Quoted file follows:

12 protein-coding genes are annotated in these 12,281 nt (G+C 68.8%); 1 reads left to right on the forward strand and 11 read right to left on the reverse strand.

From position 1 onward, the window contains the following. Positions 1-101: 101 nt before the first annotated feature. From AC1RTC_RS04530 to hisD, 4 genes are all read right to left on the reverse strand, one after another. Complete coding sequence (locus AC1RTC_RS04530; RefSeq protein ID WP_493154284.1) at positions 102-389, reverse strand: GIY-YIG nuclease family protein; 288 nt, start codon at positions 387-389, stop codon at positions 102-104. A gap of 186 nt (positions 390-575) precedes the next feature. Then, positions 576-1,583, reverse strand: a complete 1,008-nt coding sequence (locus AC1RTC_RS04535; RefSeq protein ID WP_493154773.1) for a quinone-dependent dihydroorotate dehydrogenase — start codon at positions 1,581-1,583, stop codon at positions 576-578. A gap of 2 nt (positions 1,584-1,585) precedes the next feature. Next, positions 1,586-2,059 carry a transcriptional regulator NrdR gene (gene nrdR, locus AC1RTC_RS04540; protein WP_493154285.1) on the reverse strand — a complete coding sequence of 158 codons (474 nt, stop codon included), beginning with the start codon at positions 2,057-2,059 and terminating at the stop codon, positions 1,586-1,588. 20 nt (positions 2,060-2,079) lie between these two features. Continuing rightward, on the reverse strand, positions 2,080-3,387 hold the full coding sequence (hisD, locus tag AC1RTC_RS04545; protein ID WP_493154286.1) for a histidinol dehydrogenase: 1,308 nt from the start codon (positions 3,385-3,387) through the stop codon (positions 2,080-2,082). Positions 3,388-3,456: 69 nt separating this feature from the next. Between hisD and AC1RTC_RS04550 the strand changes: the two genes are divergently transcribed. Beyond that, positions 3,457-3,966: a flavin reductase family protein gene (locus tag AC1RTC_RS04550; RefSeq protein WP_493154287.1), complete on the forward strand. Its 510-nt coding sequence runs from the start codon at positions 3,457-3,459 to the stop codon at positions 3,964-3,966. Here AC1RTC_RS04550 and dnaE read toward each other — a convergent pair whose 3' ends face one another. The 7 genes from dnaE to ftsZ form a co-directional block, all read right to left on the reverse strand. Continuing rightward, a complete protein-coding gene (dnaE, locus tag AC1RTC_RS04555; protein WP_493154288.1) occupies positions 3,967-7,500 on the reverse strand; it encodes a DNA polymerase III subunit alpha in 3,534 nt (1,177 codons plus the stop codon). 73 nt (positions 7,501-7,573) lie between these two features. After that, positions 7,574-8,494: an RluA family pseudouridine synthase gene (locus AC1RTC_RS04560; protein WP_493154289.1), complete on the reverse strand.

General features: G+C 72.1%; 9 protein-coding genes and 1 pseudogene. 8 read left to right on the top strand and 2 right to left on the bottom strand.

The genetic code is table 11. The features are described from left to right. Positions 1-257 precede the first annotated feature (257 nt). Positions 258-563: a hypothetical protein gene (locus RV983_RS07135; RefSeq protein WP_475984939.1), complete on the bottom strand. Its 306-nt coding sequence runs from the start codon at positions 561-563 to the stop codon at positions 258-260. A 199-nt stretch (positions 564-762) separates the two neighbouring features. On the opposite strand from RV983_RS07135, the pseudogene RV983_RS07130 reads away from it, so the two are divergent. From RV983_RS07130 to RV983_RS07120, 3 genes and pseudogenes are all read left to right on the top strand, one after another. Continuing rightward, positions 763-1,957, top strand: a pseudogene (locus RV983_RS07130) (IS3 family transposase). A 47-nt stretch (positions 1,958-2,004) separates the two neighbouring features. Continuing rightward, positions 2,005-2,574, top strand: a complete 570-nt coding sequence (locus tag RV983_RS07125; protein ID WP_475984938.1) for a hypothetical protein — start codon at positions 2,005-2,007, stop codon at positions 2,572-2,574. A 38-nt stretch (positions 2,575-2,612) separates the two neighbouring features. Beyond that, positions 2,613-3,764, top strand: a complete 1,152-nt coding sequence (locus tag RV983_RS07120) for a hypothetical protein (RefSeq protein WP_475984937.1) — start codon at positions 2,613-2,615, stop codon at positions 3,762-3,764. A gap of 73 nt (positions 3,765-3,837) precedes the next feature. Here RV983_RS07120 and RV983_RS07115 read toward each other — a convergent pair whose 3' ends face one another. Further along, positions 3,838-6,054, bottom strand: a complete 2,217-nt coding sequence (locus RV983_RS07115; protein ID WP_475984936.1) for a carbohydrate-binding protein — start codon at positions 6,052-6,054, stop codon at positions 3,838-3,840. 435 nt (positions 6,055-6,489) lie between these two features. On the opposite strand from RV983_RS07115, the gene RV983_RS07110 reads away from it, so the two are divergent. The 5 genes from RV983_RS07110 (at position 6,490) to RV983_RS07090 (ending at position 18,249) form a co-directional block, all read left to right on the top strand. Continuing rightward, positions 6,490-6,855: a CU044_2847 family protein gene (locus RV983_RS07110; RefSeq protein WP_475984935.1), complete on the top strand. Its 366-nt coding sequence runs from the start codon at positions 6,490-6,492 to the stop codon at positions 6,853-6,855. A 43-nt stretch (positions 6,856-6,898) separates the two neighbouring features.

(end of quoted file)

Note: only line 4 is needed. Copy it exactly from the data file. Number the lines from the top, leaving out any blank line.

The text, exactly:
The genetic code is table 11. The features are described from left to right. Positions 1-257 precede the first annotated feature (257 nt). Positions 258-563: a hypothetical protein gene (locus RV983_RS07135; RefSeq protein WP_475984939.1), complete on the bottom strand. Its 306-nt coding sequence runs from the start codon at positions 561-563 to the stop codon at positions 258-260. A 199-nt stretch (positions 564-762) separates the two neighbouring features. On the opposite strand from RV983_RS07135, the pseudogene RV983_RS07130 reads away from it, so the two are divergent. From RV983_RS07130 to RV983_RS07120, 3 genes and pseudogenes are all read left to right on the top strand, one after another. Continuing rightward, positions 763-1,957, top strand: a pseudogene (locus RV983_RS07130) (IS3 family transposase). A 47-nt stretch (positions 1,958-2,004) separates the two neighbouring features. Continuing rightward, positions 2,005-2,574, top strand: a complete 570-nt coding sequence (locus tag RV983_RS07125; protein ID WP_475984938.1) for a hypothetical protein — start codon at positions 2,005-2,007, stop codon at positions 2,572-2,574. A 38-nt stretch (positions 2,575-2,612) separates the two neighbouring features. Beyond that, positions 2,613-3,764, top strand: a complete 1,152-nt coding sequence (locus tag RV983_RS07120) for a hypothetical protein (RefSeq protein WP_475984937.1) — start codon at positions 2,613-2,615, stop codon at positions 3,762-3,764. A gap of 73 nt (positions 3,765-3,837) precedes the next feature. Here RV983_RS07120 and RV983_RS07115 read toward each other — a convergent pair whose 3' ends face one another. Further along, positions 3,838-6,054, bottom strand: a complete 2,217-nt coding sequence (locus RV983_RS07115; protein ID WP_475984936.1) for a carbohydrate-binding protein — start codon at positions 6,052-6,054, stop codon at positions 3,838-3,840. 435 nt (positions 6,055-6,489) lie between these two features. On the opposite strand from RV983_RS07115, the gene RV983_RS07110 reads away from it, so the two are divergent. The 5 genes from RV983_RS07110 (at position 6,490) to RV983_RS07090 (ending at position 18,249) form a co-directional block, all read left to right on the top strand. Continuing rightward, positions 6,490-6,855: a CU044_2847 family protein gene (locus RV983_RS07110; RefSeq protein WP_475984935.1), complete on the top strand. Its 366-nt coding sequence runs from the start codon at positions 6,490-6,492 to the stop codon at positions 6,853-6,855. A 43-nt stretch (positions 6,856-6,898) separates the two neighbouring features.